Iceland’s Largest Active Volcano Is Showing Signs Of Eruption: Now In ‘Uncertainty Phase’

Tuesday, November 21, 2017
By Paul Martin

Mac Slavo
November 21st, 2017
The largest volcano in Iceland is showing scientists signs that it could erupt. It’s now under close surveillance after centuries of slumber.

The Icelandic Met Office has received reports of the surrounding area smelling of sulfur, while geothermal water has been released from the volcano into a river on the surrounding glacier, reports Iceland Magazine. Scientists believe that this geothermal water caused a section of the volcano to collapse, producing a new caldera.

The new caldera (a basin-shaped volcanic depression) has been discovered by scientists in Öræfajökull. Because of all of these unusual events, Iceland’s Civil Protection Agency has declared an uncertainty phase. That’s basically a warning that there may be a threat in the near future. At the same time, the Met Office has issued a yellow warning.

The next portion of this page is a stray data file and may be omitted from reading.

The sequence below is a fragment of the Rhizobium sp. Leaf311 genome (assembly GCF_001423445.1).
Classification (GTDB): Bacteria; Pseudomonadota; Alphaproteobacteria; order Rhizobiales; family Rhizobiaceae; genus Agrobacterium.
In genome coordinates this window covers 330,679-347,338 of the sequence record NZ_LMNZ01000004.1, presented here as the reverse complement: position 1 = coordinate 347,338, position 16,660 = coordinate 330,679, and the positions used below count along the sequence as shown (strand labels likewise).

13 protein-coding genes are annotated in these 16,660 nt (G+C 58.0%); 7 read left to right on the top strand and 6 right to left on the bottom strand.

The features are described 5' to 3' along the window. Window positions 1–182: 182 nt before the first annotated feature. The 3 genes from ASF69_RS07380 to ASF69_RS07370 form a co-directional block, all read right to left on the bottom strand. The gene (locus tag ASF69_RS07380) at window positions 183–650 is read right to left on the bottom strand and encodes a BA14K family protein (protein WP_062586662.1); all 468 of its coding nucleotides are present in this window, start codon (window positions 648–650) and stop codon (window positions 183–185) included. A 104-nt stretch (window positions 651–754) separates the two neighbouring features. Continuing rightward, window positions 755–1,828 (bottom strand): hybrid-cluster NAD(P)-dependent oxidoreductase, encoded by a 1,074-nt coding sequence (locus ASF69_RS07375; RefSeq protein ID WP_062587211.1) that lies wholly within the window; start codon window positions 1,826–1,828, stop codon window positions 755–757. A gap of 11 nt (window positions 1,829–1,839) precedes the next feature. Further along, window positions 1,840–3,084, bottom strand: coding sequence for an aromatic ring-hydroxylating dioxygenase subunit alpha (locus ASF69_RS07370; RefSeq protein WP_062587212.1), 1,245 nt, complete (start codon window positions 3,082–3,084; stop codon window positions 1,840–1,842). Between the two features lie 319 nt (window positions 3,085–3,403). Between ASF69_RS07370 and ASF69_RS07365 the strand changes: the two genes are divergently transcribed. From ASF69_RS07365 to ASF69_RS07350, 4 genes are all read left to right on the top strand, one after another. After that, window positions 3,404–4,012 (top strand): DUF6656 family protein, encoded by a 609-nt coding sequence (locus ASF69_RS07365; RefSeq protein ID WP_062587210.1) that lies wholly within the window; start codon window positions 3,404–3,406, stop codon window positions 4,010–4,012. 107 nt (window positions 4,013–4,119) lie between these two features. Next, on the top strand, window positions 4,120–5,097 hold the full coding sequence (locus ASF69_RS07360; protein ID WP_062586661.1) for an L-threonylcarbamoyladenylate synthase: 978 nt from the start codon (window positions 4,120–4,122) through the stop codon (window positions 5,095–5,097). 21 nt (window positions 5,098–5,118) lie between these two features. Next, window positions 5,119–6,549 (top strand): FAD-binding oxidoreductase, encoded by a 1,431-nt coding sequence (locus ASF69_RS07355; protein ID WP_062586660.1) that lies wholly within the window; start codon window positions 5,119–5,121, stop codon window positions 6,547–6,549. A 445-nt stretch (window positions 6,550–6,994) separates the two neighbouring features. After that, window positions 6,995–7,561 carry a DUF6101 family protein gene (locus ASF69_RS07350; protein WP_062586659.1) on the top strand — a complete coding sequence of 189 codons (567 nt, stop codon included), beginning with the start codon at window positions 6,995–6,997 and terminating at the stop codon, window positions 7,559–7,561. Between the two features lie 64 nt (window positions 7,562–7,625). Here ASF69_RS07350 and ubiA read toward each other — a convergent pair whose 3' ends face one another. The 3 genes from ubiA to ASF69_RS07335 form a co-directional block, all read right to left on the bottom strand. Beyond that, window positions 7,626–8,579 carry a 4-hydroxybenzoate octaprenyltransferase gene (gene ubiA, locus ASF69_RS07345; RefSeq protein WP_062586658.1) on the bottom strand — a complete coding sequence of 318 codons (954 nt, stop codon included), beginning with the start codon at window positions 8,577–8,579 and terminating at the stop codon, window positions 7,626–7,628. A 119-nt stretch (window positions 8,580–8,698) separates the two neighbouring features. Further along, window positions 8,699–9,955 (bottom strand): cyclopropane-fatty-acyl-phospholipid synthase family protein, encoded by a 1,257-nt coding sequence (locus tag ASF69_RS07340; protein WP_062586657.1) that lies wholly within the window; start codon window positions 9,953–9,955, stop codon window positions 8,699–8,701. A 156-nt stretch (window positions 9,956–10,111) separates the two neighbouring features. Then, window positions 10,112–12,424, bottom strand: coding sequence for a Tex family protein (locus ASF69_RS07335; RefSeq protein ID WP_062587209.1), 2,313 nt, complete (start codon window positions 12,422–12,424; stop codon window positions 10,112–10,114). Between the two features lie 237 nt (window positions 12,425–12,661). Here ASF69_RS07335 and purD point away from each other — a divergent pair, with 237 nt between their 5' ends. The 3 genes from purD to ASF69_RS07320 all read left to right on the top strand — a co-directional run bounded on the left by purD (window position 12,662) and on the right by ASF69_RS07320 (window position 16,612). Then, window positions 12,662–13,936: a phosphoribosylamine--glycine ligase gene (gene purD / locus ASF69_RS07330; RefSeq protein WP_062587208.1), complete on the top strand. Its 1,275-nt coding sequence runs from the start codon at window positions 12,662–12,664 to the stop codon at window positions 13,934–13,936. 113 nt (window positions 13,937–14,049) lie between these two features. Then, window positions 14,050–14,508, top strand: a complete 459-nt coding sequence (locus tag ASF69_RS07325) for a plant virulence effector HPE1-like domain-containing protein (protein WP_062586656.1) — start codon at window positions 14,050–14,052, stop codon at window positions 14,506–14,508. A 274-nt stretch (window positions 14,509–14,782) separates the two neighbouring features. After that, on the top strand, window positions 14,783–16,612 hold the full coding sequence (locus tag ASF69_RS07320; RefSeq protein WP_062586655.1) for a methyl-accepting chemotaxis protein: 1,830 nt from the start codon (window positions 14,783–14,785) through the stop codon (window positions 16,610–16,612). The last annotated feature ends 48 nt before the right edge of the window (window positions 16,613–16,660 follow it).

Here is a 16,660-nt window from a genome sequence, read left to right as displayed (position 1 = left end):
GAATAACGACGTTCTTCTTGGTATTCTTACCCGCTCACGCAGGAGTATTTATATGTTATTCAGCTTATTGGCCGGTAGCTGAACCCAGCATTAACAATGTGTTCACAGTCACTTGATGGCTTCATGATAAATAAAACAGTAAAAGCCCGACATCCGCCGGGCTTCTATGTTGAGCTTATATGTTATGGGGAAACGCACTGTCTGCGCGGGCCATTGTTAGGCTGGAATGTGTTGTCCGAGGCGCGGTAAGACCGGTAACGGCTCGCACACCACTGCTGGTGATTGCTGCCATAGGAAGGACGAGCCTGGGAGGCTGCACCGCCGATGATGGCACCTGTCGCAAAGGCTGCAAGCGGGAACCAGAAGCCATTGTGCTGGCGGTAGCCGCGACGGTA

While earth scientists studying the volcano are reluctant to give any sort of timeframe for an eruption – as always, eruptions of even active volcanoes are notoriously impossible to predict – there has been considerable geothermal heat measured at the caldera, and the release of gases has been detected. As such, nothing is being ruled out.

Bryndís Ýr Gísladóttir, natural resource specialist at the Met Office, told newspaper Morgunbladid: “We issued a yellow warning for security reasons because we actually don’t know that much about Öræfajökull glacier, nor how it behaves because its last eruption occurred in 1727, and 1362 before that.”

According to the Independent, Öræfajökull features Iceland’s highest peak and is thought to be one of the most powerful volcanoes in Europe. It is responsible for the country’s second deadliest eruption after a steam blast in 1362 deposited 10 cubic kilometers of debris across farmland and killed all inhabitants across dozens of farms.

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